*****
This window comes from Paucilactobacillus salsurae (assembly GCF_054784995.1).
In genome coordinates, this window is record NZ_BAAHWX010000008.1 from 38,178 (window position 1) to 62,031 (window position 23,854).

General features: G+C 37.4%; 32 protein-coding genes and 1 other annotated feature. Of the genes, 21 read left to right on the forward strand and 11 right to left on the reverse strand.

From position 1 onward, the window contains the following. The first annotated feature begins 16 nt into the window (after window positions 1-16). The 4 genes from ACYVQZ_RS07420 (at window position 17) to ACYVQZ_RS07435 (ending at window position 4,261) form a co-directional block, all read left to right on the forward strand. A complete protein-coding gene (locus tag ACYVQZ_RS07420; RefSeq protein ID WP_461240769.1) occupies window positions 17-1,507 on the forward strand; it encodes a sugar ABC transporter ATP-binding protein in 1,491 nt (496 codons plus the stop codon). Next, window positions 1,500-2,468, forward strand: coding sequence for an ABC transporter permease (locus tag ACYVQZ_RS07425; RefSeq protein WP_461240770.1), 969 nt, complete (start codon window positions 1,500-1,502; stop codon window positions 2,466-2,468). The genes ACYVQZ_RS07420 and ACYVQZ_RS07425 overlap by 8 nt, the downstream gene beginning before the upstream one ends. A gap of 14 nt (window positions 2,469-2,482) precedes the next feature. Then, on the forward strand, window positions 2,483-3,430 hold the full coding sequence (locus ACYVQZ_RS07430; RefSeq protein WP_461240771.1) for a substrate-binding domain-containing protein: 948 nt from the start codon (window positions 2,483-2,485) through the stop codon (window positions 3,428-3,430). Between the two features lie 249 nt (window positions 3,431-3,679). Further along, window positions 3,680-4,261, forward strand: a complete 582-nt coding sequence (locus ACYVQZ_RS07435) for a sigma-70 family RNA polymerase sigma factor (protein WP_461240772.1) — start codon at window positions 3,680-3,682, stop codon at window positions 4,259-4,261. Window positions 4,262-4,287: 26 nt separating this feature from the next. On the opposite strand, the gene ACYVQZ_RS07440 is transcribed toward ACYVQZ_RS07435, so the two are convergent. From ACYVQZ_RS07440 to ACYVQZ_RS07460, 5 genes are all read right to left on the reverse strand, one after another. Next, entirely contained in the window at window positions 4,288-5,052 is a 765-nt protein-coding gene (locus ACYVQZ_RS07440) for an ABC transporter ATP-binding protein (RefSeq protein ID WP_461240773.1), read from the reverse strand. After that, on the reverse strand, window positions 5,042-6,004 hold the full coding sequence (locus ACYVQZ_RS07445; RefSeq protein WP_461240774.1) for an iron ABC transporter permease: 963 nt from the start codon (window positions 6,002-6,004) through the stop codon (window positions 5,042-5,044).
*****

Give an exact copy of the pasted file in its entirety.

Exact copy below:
This window comes from Paucilactobacillus salsurae (assembly GCF_054784995.1).
In genome coordinates, this window is record NZ_BAAHWX010000008.1 from 38,178 (window position 1) to 62,031 (window position 23,854).

General features: G+C 37.4%; 32 protein-coding genes and 1 other annotated feature. Of the genes, 21 read left to right on the forward strand and 11 right to left on the reverse strand.

From position 1 onward, the window contains the following. The first annotated feature begins 16 nt into the window (after window positions 1-16). The 4 genes from ACYVQZ_RS07420 (at window position 17) to ACYVQZ_RS07435 (ending at window position 4,261) form a co-directional block, all read left to right on the forward strand. A complete protein-coding gene (locus tag ACYVQZ_RS07420; RefSeq protein ID WP_461240769.1) occupies window positions 17-1,507 on the forward strand; it encodes a sugar ABC transporter ATP-binding protein in 1,491 nt (496 codons plus the stop codon). Next, window positions 1,500-2,468, forward strand: coding sequence for an ABC transporter permease (locus tag ACYVQZ_RS07425; RefSeq protein WP_461240770.1), 969 nt, complete (start codon window positions 1,500-1,502; stop codon window positions 2,466-2,468). The genes ACYVQZ_RS07420 and ACYVQZ_RS07425 overlap by 8 nt, the downstream gene beginning before the upstream one ends. A gap of 14 nt (window positions 2,469-2,482) precedes the next feature. Then, on the forward strand, window positions 2,483-3,430 hold the full coding sequence (locus ACYVQZ_RS07430; RefSeq protein WP_461240771.1) for a substrate-binding domain-containing protein: 948 nt from the start codon (window positions 2,483-2,485) through the stop codon (window positions 3,428-3,430). Between the two features lie 249 nt (window positions 3,431-3,679). Further along, window positions 3,680-4,261, forward strand: a complete 582-nt coding sequence (locus ACYVQZ_RS07435) for a sigma-70 family RNA polymerase sigma factor (protein WP_461240772.1) — start codon at window positions 3,680-3,682, stop codon at window positions 4,259-4,261. Window positions 4,262-4,287: 26 nt separating this feature from the next. On the opposite strand, the gene ACYVQZ_RS07440 is transcribed toward ACYVQZ_RS07435, so the two are convergent. From ACYVQZ_RS07440 to ACYVQZ_RS07460, 5 genes are all read right to left on the reverse strand, one after another. Next, entirely contained in the window at window positions 4,288-5,052 is a 765-nt protein-coding gene (locus ACYVQZ_RS07440) for an ABC transporter ATP-binding protein (RefSeq protein ID WP_461240773.1), read from the reverse strand. After that, on the reverse strand, window positions 5,042-6,004 hold the full coding sequence (locus ACYVQZ_RS07445; RefSeq protein WP_461240774.1) for an iron ABC transporter permease: 963 nt from the start codon (window positions 6,002-6,004) through the stop codon (window positions 5,042-5,044).